man pages section 3: Basic Library Functions

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Updated: July 2014
 
 

iconv_open(3C)

Name

iconv_open - code conversion allocation function

Synopsis

#include <iconv.h>

iconv_t iconv_open(const char *
tocode, const char *
fromcode);

Description

The iconv_open() function returns a conversion descriptor that describes a conversion from the codeset specified by the string pointed to by the fromcode argument to the codeset specified by the string pointed to by the tocode argument. For state-dependent encodings, the conversion descriptor will be in a codeset-dependent initial shift state, ready for immediate use with the iconv(3C) function.

Settings of fromcode and tocode and their permitted combinations are implementation-dependent.

The iconv_open() function supports the alias of the encoding name specified in tocode and fromcode. The alias table of the encoding name is described in the file /usr/lib/iconv/alias. See alias(4).

When an “” (empty string) or char is supplied as the string value for fromcode argument, tocode argument, or both, it is interpreted by the function as the codeset name of the current locale. Similarly, when wchar_t is supplied, the function interprets it as the wide character encoding of the current locale in the natural byte order of the current processor or as defined by the locale.

When one or more of the following indicators are appended to the string values pointed to by the arguments, code conversion behavior will be modified as specified at below:

//ILLEGAL_DISCARD

When specified, during subsequent iconv() code conversion, a sequence of illegal input bytes that does not form a valid character in the codeset specified by the fromcode argument is silently discarded as if there are no such illegal bytes in the input buffer and the conversion continues.

//ILLEGAL_REPLACE_HEX

For any illegal input bytes, the iconv() code conversion converts each of such bytes into a hexadecimal number with a specific leading four-letter designator sequence as if such is a valid input byte and the conversion continues. More specifically, each of such hexadecimal numbers has a leading four-letter designator sequence of “IL--” followed by two hexadecimal digits in uppercase, for instance, “IL--01” for 1, “IL--0A” for 10, “IL--0B” for 11, “L--EF” for 239, and so on.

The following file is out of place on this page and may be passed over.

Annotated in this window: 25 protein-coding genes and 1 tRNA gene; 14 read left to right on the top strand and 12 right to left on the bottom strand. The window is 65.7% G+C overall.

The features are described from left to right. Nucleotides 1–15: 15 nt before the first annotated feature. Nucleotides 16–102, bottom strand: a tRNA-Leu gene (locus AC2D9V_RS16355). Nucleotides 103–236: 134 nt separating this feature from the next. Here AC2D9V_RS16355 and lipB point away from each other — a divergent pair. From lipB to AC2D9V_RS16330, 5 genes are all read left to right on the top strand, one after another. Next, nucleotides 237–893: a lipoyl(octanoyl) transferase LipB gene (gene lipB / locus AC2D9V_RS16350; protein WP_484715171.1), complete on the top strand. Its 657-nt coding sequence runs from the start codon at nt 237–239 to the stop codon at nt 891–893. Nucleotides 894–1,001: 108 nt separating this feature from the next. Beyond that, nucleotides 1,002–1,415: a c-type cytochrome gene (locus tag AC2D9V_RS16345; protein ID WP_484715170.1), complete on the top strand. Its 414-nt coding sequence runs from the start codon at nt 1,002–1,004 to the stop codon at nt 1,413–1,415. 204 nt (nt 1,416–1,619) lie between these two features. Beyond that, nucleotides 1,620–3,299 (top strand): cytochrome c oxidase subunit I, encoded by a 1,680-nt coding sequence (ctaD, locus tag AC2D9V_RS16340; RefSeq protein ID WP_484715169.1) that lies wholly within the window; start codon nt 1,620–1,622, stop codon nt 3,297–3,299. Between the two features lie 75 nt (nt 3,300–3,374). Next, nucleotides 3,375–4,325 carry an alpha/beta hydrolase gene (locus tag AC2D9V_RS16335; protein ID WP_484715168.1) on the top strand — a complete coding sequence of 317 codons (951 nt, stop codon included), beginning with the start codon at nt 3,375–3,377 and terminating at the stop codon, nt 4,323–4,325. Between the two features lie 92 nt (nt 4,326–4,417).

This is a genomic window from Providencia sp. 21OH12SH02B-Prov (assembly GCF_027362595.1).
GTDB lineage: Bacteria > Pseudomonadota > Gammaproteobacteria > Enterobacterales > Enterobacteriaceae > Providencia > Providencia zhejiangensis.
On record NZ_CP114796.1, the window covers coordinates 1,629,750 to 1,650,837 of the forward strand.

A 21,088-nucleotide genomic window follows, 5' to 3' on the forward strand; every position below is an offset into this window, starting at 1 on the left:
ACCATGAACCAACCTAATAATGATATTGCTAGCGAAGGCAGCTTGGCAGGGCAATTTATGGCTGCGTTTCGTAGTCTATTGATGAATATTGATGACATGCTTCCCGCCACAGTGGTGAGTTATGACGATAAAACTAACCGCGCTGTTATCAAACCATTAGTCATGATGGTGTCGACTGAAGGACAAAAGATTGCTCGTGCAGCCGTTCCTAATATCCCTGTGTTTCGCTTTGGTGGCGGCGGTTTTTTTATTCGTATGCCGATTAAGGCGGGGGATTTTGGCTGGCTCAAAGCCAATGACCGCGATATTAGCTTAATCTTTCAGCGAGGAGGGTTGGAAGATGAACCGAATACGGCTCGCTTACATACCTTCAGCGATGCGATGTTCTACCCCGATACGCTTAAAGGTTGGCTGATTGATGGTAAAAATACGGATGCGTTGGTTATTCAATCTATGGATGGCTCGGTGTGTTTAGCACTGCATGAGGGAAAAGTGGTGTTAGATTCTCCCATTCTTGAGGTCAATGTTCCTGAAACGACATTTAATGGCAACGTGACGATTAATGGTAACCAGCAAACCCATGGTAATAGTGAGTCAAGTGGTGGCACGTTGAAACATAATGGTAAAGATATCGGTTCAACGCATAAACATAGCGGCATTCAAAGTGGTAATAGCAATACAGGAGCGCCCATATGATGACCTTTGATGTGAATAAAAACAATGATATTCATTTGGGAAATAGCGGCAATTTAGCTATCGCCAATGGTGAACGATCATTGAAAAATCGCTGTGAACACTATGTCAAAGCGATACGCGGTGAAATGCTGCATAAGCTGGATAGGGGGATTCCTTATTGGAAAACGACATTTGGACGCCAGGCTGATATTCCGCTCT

//ILLEGAL_RESTORE_HEX

When specified, the iconv() code conversion simply converts back the above mentioned hexadecimal numbers for illegal input bytes into corresponding byte values regardless of the codeset specified by the tocode argument. For instance, “IL--0A” will be converted back into a byte with 10 as the value and “IL--FF” into 255.

If the characters following the leading four-letter designator sequence do not form a valid hexadecimal number, such a sequence will not be treated as a hexadecimal number for illegal input bytes.

//NON_IDENTICAL_DISCARD

During subsequent iconv() code conversion, if the conversion encounters a character in the input buffer in the codeset specified by the fromcode argument that is legal but for which an identical character does not exist in the target codeset specified by the tocode argument, i.e., non-identical characters, the conversion discards such characters in the output buffer instead of doing an implementation-defined conversion.

The number of such conversions are, nonetheless, still counted and returned as the return value of iconv().

//NON_IDENTICAL_REPLACE_HEX

For non-identical characters, the iconv() code conversion converts each byte of such characters into a hexadecimal number with a specific leading four-letter designator sequence. More specifically, each of such hexadecimal numbers has a leading four-letter designator sequence of “NI--” followed by two hexadecimal digits in uppercase, for instance, “NI--02” for 2, “NI--0C” for 12, “NI--EF” for 239, and so on.

The number of such non-identical characters are counted and returned as the return value of iconv().

//NON_IDENTICAL_RESTORE_HEX

When specified, the iconv() code conversion converts back the above mentioned non-identical hexadecimal numbers into corresponding byte values regardless of the codeset specified by the tocode argument. For instance, “NI--0B” will be converted back into a byte with 11 as the value and “NI--FF” into 255.